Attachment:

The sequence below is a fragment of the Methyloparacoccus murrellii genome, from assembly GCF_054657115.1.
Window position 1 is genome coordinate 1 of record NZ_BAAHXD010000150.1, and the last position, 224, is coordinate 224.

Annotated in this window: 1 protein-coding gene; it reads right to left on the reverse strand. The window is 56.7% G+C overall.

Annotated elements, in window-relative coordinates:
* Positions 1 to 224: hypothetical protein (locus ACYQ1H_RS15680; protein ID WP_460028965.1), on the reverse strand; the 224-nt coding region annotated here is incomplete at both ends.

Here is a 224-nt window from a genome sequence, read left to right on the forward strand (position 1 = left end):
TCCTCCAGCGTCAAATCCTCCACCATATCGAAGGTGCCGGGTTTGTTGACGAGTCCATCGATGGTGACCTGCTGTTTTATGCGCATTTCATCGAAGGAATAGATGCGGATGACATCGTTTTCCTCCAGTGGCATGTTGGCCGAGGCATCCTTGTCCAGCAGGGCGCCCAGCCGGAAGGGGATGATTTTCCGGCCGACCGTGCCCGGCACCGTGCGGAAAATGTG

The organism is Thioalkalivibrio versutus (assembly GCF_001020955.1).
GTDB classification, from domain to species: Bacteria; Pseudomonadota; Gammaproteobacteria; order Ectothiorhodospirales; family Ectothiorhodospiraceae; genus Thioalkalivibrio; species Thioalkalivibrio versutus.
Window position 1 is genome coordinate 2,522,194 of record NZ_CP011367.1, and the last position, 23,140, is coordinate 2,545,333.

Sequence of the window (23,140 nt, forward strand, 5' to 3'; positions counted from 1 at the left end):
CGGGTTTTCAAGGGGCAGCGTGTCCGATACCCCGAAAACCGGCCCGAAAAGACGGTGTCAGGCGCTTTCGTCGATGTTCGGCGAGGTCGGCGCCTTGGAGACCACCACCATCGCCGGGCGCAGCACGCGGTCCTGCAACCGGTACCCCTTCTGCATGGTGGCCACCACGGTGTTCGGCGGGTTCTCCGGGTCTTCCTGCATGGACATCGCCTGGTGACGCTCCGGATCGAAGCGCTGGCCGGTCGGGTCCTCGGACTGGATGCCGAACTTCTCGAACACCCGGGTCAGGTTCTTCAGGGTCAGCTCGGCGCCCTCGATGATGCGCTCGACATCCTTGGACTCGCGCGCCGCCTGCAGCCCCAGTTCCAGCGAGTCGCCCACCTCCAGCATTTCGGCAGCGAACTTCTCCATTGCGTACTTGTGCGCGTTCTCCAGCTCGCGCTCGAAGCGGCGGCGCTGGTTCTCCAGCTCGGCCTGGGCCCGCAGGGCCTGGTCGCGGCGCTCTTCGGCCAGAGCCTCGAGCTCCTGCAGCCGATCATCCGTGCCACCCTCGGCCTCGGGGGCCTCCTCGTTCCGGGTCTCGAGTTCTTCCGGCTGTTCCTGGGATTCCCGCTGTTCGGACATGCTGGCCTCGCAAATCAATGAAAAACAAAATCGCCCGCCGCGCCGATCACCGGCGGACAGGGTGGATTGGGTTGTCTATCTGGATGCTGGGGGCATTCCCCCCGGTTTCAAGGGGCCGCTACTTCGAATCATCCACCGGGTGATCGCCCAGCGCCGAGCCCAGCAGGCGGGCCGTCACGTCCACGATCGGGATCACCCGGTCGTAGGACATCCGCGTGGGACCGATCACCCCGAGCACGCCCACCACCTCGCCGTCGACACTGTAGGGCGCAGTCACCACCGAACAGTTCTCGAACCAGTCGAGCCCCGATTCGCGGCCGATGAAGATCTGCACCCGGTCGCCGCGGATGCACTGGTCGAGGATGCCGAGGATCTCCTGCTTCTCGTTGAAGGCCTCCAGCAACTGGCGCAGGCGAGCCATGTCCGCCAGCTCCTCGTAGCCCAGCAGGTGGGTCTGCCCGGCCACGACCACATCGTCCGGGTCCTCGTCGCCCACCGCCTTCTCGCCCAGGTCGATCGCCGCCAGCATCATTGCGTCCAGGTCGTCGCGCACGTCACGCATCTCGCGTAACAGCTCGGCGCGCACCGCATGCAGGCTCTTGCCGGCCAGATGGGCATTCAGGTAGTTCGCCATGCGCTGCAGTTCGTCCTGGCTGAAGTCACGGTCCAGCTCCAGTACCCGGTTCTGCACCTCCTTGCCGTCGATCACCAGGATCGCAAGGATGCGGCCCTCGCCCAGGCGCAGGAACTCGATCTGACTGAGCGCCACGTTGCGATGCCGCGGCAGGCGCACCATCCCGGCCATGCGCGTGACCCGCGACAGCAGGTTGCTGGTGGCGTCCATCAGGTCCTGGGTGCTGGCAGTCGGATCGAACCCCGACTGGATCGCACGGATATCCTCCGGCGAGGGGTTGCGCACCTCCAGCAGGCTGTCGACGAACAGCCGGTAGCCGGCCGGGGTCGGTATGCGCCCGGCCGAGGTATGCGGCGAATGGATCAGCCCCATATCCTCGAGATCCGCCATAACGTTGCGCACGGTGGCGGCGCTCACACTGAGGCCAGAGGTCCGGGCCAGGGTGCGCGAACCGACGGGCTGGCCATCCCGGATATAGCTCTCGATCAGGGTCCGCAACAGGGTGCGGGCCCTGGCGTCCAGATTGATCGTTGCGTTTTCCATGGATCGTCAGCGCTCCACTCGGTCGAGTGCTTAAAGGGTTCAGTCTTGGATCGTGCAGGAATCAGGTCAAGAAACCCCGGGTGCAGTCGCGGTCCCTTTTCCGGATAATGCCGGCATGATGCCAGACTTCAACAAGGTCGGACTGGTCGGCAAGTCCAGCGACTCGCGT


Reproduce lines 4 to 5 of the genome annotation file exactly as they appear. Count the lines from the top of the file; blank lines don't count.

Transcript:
Annotated elements, in window-relative coordinates:
* Positions 1 to 224: hypothetical protein (locus ACYQ1H_RS15680; protein ID WP_460028965.1), on the reverse strand; the 224-nt coding region annotated here is incomplete at both ends.